G protein-coupled receptors (GPCRs) are a family of cell-surface proteins that play critical roles in regulating a variety of pathophysiological processes and thus are targeted by almost a third of currently available therapeutics. It was originally thought that GPCRs convert extracellular stimuli into intracellular signals through activating G proteins, whereas β-arrestins have important roles in internalization and desensitization of the receptor. Over the past decade, several novel functional aspects of β-arrestins in regulating GPCR signaling have been discovered. These previously unanticipated roles of β-arrestins to act as signal transducers and mediators of G protein-independent signaling have led to the concept of biased agonism. Biased GPCR ligands are able to engage with their target receptors in a manner that preferentially activates only G protein- or β-arrestin-mediated downstream signaling. This offers the potential for next generation drugs with high selectivity to therapeutically relevant GPCR signaling pathways. In this review, we provide a summary of the recent studies highlighting G protein- or β-arrestin-biased GPCR signaling and the effects of biased ligands on disease pathogenesis and regulation.
G protein-coupled receptors (GPCRs) represent the largest family of cell surface molecules involved in signal transduction. More than 1000 receptors for sensory (e.g., odor and light) and chemical stimuli (e.g., catecholamines, amino acids, peptides, and ions) have been identified based on their common structural and biochemical properties (Muller, 2000). Because GPCRs represent 1–5% of the total cell surface proteins in mammals, it is not surprising that nearly 30% of United States Food and Drug Administration (FDA)-approved drugs target GPCRs (Overington
Historically, GPCRs were assumed to exist in equilibrium between active and inactive states, and thus activation of GPCRs would equally affect all downstream signaling pathways. However, accumulating evidences indicate that GPCRs exist in multiple conformational states where each conformation confers different downstream effects. In this context, some ligands are able to induce a differential receptor conformation which activates a different subset of signaling events, causing bias receptor signaling (Liu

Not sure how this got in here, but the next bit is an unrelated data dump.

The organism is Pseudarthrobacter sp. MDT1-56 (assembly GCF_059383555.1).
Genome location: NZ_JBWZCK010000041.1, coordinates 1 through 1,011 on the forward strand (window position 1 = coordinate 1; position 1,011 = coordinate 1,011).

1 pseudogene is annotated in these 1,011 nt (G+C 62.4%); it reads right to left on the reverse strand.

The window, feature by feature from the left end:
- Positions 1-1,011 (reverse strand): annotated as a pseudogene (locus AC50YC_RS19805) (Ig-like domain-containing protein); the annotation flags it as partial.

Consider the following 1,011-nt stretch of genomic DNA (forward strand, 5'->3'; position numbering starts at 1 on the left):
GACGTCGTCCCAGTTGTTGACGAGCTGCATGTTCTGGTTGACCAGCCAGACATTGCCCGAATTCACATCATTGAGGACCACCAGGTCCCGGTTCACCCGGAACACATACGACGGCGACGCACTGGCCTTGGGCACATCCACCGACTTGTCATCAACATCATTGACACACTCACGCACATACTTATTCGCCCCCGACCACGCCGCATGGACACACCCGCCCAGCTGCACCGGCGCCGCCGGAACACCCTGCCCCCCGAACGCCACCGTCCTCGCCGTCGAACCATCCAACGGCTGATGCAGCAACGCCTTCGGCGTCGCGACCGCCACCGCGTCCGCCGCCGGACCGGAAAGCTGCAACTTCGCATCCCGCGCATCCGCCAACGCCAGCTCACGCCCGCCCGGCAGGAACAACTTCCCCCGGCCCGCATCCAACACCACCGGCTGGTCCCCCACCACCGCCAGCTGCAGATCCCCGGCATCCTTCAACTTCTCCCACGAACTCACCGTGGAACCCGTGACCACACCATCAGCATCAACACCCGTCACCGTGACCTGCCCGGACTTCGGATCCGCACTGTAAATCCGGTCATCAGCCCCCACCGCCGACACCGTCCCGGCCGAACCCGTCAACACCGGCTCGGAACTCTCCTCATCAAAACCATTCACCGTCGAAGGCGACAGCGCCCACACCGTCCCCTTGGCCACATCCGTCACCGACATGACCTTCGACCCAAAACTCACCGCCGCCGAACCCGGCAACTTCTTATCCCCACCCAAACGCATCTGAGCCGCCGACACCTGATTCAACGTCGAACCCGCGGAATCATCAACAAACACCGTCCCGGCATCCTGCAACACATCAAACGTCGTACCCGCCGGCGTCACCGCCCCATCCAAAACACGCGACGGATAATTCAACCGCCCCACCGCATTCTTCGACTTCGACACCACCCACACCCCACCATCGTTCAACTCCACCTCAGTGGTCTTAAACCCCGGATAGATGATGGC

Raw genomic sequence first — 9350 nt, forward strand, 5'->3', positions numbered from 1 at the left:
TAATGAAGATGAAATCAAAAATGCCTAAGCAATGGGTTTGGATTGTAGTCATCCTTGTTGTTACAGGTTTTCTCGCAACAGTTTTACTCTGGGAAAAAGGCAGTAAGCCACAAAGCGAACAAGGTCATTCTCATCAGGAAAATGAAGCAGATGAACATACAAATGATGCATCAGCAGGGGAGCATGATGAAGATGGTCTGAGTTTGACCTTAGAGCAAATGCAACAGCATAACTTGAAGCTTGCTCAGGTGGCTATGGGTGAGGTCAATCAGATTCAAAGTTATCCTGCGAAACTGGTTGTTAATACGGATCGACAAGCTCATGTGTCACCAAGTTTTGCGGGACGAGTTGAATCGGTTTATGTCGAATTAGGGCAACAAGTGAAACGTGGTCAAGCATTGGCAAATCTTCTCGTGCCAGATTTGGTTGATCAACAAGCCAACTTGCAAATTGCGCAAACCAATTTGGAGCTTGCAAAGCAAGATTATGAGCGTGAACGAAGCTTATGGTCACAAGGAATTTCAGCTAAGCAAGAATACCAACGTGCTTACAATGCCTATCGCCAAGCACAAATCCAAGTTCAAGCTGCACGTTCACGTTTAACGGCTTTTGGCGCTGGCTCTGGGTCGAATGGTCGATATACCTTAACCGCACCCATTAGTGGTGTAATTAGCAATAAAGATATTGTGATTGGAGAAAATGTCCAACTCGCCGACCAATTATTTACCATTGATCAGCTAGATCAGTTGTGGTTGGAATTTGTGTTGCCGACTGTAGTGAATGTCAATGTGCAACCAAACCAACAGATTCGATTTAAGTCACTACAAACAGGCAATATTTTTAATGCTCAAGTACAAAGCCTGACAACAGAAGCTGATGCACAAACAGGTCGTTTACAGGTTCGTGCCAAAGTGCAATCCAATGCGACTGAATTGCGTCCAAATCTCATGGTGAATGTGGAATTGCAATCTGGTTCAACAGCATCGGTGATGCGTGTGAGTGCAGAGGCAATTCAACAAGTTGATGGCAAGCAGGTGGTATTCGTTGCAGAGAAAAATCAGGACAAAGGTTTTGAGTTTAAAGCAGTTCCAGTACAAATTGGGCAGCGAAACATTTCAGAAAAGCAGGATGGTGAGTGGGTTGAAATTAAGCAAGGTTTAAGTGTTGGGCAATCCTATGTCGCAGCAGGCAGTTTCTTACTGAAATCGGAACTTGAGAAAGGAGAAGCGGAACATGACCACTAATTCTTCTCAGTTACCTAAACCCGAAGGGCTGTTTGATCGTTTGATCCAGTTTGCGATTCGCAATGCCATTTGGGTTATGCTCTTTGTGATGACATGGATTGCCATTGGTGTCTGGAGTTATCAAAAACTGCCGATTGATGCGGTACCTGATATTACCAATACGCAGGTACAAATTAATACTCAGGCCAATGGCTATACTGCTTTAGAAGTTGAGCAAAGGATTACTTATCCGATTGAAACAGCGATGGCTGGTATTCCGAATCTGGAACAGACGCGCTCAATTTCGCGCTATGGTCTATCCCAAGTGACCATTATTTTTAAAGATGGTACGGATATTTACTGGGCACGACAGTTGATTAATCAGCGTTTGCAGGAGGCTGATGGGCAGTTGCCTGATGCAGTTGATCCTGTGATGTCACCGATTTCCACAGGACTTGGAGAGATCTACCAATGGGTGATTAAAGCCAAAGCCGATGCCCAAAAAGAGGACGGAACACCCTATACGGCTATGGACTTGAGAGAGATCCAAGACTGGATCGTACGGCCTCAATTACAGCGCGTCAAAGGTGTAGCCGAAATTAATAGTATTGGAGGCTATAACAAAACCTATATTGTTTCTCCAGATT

GPCRs are often referred to as seven-transmembrane receptors (7TMRs) because their structures are characterized by the presence of seven α-helices crossing the plasma membrane. GPCRs are consisted of intracellular and extracellular loops. The NH2 terminus is exposed to the extracellular environment and the COOH terminus is located in the intracellular part. The intracellular domains and loops mediate the interaction between the receptor and intracellular signaling partners such as G proteins (Gether, 2000; Hermans, 2003). The binding of exogenous ligands alters the conformation of critical domains of the seven-transmembrane helix pocket, which in turn causes the conformation changes of intracellular domains of the receptor. These changes promote the association of the receptor with a variety of heterotrimeric G proteins. They are composed of an α-subunit interacting with a βγ complex. Activation of the receptor promotes the exchange of a molecule of GDP by a molecule of GTP within the active site of the α-subunit. The binding of GTP to α-subunit causes the dissociation of the heterotrimeric complex, and both the GTP-bound α-subunit and the released βγ complex are then able to interact with intracellular or membrane effectors (e.g., enzymes or ion channels). The intrinsic GTPase activity of the α-subunit hydrolyses GTP into GDP, restoring its initial inactive conformation and its affinity for the βγ complex [for detailed reviews, see (Wess, 1997; Bockaert and Pin, 1999; Gether, 2000; Hermans, 2003)]. Up to now, at least 23 α-subunits derived from 17 different genes have been identified and are classified into four families (Gαi/o, Gαs, Gαq/11, and Gα12). At least 6 different β-subunits and 12 γ-subunits have been also discovered (Gautam